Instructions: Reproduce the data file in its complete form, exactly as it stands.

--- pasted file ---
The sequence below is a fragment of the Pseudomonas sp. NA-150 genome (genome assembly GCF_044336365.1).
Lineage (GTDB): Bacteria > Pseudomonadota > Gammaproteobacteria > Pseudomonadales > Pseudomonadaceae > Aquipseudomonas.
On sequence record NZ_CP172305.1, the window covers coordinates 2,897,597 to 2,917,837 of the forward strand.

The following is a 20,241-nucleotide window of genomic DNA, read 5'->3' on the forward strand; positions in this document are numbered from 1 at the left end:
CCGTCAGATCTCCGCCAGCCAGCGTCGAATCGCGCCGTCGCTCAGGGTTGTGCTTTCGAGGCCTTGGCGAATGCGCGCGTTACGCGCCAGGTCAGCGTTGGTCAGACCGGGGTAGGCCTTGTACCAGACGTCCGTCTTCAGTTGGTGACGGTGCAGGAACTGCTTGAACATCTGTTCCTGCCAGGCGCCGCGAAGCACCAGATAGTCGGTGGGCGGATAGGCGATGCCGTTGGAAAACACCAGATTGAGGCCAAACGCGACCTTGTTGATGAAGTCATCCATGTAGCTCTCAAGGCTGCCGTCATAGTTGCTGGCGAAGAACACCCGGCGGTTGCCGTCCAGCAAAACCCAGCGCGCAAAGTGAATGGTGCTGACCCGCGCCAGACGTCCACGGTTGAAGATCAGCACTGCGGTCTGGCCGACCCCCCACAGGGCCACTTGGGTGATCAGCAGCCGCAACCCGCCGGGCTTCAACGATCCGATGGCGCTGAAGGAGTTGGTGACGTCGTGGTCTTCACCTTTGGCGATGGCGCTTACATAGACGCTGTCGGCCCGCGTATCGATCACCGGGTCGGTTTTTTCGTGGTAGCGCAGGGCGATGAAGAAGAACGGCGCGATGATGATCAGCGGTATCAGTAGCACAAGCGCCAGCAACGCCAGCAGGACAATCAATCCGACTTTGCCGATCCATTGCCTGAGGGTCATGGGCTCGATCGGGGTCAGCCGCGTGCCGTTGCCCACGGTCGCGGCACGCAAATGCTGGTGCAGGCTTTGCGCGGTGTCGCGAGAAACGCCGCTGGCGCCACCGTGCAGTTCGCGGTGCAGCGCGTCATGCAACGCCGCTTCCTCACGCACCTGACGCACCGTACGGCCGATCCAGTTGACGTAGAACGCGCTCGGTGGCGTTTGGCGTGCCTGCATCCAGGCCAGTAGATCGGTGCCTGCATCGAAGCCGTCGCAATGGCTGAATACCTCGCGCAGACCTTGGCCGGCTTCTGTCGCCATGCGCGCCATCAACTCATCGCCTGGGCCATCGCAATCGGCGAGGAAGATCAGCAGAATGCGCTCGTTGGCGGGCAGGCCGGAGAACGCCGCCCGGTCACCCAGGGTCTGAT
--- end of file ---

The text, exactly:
The sequence below is a fragment of the Pseudomonas sp. NA-150 genome (genome assembly GCF_044336365.1).
Lineage (GTDB): Bacteria > Pseudomonadota > Gammaproteobacteria > Pseudomonadales > Pseudomonadaceae > Aquipseudomonas.
On sequence record NZ_CP172305.1, the window covers coordinates 2,897,597 to 2,917,837 of the forward strand.

The following is a 20,241-nucleotide window of genomic DNA, read 5'->3' on the forward strand; positions in this document are numbered from 1 at the left end:
CCGTCAGATCTCCGCCAGCCAGCGTCGAATCGCGCCGTCGCTCAGGGTTGTGCTTTCGAGGCCTTGGCGAATGCGCGCGTTACGCGCCAGGTCAGCGTTGGTCAGACCGGGGTAGGCCTTGTACCAGACGTCCGTCTTCAGTTGGTGACGGTGCAGGAACTGCTTGAACATCTGTTCCTGCCAGGCGCCGCGAAGCACCAGATAGTCGGTGGGCGGATAGGCGATGCCGTTGGAAAACACCAGATTGAGGCCAAACGCGACCTTGTTGATGAAGTCATCCATGTAGCTCTCAAGGCTGCCGTCATAGTTGCTGGCGAAGAACACCCGGCGGTTGCCGTCCAGCAAAACCCAGCGCGCAAAGTGAATGGTGCTGACCCGCGCCAGACGTCCACGGTTGAAGATCAGCACTGCGGTCTGGCCGACCCCCCACAGGGCCACTTGGGTGATCAGCAGCCGCAACCCGCCGGGCTTCAACGATCCGATGGCGCTGAAGGAGTTGGTGACGTCGTGGTCTTCACCTTTGGCGATGGCGCTTACATAGACGCTGTCGGCCCGCGTATCGATCACCGGGTCGGTTTTTTCGTGGTAGCGCAGGGCGATGAAGAAGAACGGCGCGATGATGATCAGCGGTATCAGTAGCACAAGCGCCAGCAACGCCAGCAGGACAATCAATCCGACTTTGCCGATCCATTGCCTGAGGGTCATGGGCTCGATCGGGGTCAGCCGCGTGCCGTTGCCCACGGTCGCGGCACGCAAATGCTGGTGCAGGCTTTGCGCGGTGTCGCGAGAAACGCCGCTGGCGCCACCGTGCAGTTCGCGGTGCAGCGCGTCATGCAACGCCGCTTCCTCACGCACCTGACGCACCGTACGGCCGATCCAGTTGACGTAGAACGCGCTCGGTGGCGTTTGGCGTGCCTGCATCCAGGCCAGTAGATCGGTGCCTGCATCGAAGCCGTCGCAATGGCTGAATACCTCGCGCAGACCTTGGCCGGCTTCTGTCGCCATGCGCGCCATCAACTCATCGCCTGGGCCATCGCAATCGGCGAGGAAGATCAGCAGAATGCGCTCGTTGGCGGGCAGGCCGGAGAACGCCGCCCGGTCACCCAGGGTCTGAT